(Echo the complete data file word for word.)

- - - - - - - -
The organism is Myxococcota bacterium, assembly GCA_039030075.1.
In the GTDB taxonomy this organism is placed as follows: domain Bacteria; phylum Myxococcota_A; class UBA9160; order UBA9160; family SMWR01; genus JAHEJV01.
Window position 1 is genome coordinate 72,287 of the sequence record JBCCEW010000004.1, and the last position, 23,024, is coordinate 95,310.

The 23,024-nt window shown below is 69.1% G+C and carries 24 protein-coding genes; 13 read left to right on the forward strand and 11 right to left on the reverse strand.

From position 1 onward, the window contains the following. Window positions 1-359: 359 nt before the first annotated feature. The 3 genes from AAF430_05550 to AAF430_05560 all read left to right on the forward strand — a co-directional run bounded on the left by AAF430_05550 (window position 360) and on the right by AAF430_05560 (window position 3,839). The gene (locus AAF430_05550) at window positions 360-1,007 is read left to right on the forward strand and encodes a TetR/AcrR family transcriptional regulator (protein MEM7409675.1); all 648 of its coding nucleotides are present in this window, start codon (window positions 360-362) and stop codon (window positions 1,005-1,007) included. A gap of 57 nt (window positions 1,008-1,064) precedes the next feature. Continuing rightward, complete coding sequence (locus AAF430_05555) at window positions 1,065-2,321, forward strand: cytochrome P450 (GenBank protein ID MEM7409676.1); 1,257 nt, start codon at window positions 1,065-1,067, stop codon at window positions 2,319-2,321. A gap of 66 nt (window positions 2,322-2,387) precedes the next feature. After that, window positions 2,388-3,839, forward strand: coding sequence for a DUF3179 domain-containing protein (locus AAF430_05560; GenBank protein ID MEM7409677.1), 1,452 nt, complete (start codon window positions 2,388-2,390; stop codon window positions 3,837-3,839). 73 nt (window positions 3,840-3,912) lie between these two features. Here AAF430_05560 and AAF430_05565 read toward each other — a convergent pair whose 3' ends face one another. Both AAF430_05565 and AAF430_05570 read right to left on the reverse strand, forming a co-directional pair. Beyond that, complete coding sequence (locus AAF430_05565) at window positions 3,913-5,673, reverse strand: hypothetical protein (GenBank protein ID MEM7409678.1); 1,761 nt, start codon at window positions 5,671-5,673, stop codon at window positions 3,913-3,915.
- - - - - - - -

The organism is Myxococcota bacterium, assembly GCA_039030075.1.
In the GTDB taxonomy this organism is placed as follows: domain Bacteria; phylum Myxococcota_A; class UBA9160; order UBA9160; family SMWR01; genus JAHEJV01.
Window position 1 is genome coordinate 72,287 of the sequence record JBCCEW010000004.1, and the last position, 23,024, is coordinate 95,310.

The 23,024-nt window shown below is 69.1% G+C and carries 24 protein-coding genes; 13 read left to right on the forward strand and 11 right to left on the reverse strand.

From position 1 onward, the window contains the following. Window positions 1-359: 359 nt before the first annotated feature. The 3 genes from AAF430_05550 to AAF430_05560 all read left to right on the forward strand — a co-directional run bounded on the left by AAF430_05550 (window position 360) and on the right by AAF430_05560 (window position 3,839). The gene (locus AAF430_05550) at window positions 360-1,007 is read left to right on the forward strand and encodes a TetR/AcrR family transcriptional regulator (protein MEM7409675.1); all 648 of its coding nucleotides are present in this window, start codon (window positions 360-362) and stop codon (window positions 1,005-1,007) included. A gap of 57 nt (window positions 1,008-1,064) precedes the next feature. Continuing rightward, complete coding sequence (locus AAF430_05555) at window positions 1,065-2,321, forward strand: cytochrome P450 (GenBank protein ID MEM7409676.1); 1,257 nt, start codon at window positions 1,065-1,067, stop codon at window positions 2,319-2,321. A gap of 66 nt (window positions 2,322-2,387) precedes the next feature. After that, window positions 2,388-3,839, forward strand: coding sequence for a DUF3179 domain-containing protein (locus AAF430_05560; GenBank protein ID MEM7409677.1), 1,452 nt, complete (start codon window positions 2,388-2,390; stop codon window positions 3,837-3,839). 73 nt (window positions 3,840-3,912) lie between these two features. Here AAF430_05560 and AAF430_05565 read toward each other — a convergent pair whose 3' ends face one another. Both AAF430_05565 and AAF430_05570 read right to left on the reverse strand, forming a co-directional pair. Beyond that, complete coding sequence (locus AAF430_05565) at window positions 3,913-5,673, reverse strand: hypothetical protein (GenBank protein ID MEM7409678.1); 1,761 nt, start codon at window positions 5,671-5,673, stop codon at window positions 3,913-3,915.